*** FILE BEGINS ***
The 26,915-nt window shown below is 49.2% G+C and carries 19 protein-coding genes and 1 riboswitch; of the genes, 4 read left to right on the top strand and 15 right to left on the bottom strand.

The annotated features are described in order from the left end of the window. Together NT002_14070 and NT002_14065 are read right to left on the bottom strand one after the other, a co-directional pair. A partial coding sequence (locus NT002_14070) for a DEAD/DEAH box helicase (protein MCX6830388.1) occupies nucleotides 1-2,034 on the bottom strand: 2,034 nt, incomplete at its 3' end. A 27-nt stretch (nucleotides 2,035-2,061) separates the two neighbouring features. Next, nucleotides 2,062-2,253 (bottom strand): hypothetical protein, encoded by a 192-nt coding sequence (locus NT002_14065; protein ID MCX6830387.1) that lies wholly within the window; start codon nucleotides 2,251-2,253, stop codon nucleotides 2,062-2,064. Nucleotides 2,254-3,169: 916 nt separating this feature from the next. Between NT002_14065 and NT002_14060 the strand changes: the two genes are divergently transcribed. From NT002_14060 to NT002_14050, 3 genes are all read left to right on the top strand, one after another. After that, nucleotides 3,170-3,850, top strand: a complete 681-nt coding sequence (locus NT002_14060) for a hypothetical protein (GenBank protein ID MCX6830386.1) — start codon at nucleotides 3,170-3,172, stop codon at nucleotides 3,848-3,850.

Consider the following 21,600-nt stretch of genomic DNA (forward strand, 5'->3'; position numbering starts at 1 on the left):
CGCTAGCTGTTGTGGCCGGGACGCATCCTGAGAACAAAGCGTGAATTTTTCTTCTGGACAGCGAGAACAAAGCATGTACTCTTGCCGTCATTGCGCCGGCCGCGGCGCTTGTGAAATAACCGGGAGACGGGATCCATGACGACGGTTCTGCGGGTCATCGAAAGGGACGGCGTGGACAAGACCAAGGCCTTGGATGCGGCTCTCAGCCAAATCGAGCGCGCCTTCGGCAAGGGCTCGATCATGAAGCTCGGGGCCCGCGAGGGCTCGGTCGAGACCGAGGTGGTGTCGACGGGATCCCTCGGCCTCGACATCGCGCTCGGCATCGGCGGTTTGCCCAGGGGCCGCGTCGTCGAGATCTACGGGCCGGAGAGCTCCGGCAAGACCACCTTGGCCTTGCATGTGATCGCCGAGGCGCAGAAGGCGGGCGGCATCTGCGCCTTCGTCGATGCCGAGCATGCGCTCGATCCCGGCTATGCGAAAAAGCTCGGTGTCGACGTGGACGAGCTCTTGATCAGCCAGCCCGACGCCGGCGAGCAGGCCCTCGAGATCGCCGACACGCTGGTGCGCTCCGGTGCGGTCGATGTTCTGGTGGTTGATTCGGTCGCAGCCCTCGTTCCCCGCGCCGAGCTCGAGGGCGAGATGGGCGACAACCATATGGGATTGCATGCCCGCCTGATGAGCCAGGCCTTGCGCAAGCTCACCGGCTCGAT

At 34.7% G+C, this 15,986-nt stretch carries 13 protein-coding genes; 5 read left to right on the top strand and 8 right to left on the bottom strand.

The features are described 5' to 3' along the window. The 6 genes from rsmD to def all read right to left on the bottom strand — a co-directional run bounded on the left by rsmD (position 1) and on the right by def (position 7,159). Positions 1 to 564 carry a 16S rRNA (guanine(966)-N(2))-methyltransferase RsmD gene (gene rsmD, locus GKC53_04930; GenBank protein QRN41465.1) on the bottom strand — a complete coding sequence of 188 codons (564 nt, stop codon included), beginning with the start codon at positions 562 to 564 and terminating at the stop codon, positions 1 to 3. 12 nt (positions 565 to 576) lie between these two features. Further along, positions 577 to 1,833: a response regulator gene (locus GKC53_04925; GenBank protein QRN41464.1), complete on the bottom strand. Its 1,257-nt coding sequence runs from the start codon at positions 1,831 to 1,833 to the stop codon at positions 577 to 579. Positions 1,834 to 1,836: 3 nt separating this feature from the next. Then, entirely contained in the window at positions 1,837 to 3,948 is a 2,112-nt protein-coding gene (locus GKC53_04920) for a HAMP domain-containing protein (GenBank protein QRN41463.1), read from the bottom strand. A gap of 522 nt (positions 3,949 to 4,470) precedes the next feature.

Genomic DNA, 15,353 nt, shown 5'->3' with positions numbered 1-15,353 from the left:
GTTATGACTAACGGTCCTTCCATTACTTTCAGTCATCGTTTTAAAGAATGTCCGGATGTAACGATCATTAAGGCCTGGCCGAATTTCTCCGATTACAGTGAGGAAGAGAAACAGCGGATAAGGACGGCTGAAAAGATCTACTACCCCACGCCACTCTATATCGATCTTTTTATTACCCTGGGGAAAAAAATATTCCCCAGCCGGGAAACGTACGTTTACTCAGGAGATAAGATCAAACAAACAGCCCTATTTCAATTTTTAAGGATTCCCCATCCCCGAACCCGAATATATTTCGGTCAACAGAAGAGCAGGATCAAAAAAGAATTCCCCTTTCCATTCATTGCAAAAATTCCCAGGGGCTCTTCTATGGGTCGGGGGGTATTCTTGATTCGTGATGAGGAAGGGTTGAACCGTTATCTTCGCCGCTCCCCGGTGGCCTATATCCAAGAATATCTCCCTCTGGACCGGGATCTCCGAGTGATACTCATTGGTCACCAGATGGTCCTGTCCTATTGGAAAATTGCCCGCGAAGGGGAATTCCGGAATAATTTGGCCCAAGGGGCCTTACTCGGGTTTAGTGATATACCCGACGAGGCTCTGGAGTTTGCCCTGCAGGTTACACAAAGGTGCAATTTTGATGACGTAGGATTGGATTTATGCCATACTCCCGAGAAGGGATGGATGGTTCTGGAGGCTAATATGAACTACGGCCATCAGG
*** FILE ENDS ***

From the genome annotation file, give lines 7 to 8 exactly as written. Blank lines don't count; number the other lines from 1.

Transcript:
Genomic DNA, 15,353 nt, shown 5'->3' with positions numbered 1-15,353 from the left:
GTTATGACTAACGGTCCTTCCATTACTTTCAGTCATCGTTTTAAAGAATGTCCGGATGTAACGATCATTAAGGCCTGGCCGAATTTCTCCGATTACAGTGAGGAAGAGAAACAGCGGATAAGGACGGCTGAAAAGATCTACTACCCCACGCCACTCTATATCGATCTTTTTATTACCCTGGGGAAAAAAATATTCCCCAGCCGGGAAACGTACGTTTACTCAGGAGATAAGATCAAACAAACAGCCCTATTTCAATTTTTAAGGATTCCCCATCCCCGAACCCGAATATATTTCGGTCAACAGAAGAGCAGGATCAAAAAAGAATTCCCCTTTCCATTCATTGCAAAAATTCCCAGGGGCTCTTCTATGGGTCGGGGGGTATTCTTGATTCGTGATGAGGAAGGGTTGAACCGTTATCTTCGCCGCTCCCCGGTGGCCTATATCCAAGAATATCTCCCTCTGGACCGGGATCTCCGAGTGATACTCATTGGTCACCAGATGGTCCTGTCCTATTGGAAAATTGCCCGCGAAGGGGAATTCCGGAATAATTTGGCCCAAGGGGCCTTACTCGGGTTTAGTGATATACCCGACGAGGCTCTGGAGTTTGCCCTGCAGGTTACACAAAGGTGCAATTTTGATGACGTAGGATTGGATTTATGCCATACTCCCGAGAAGGGATGGATGGTTCTGGAGGCTAATATGAACTACGGCCATCAGG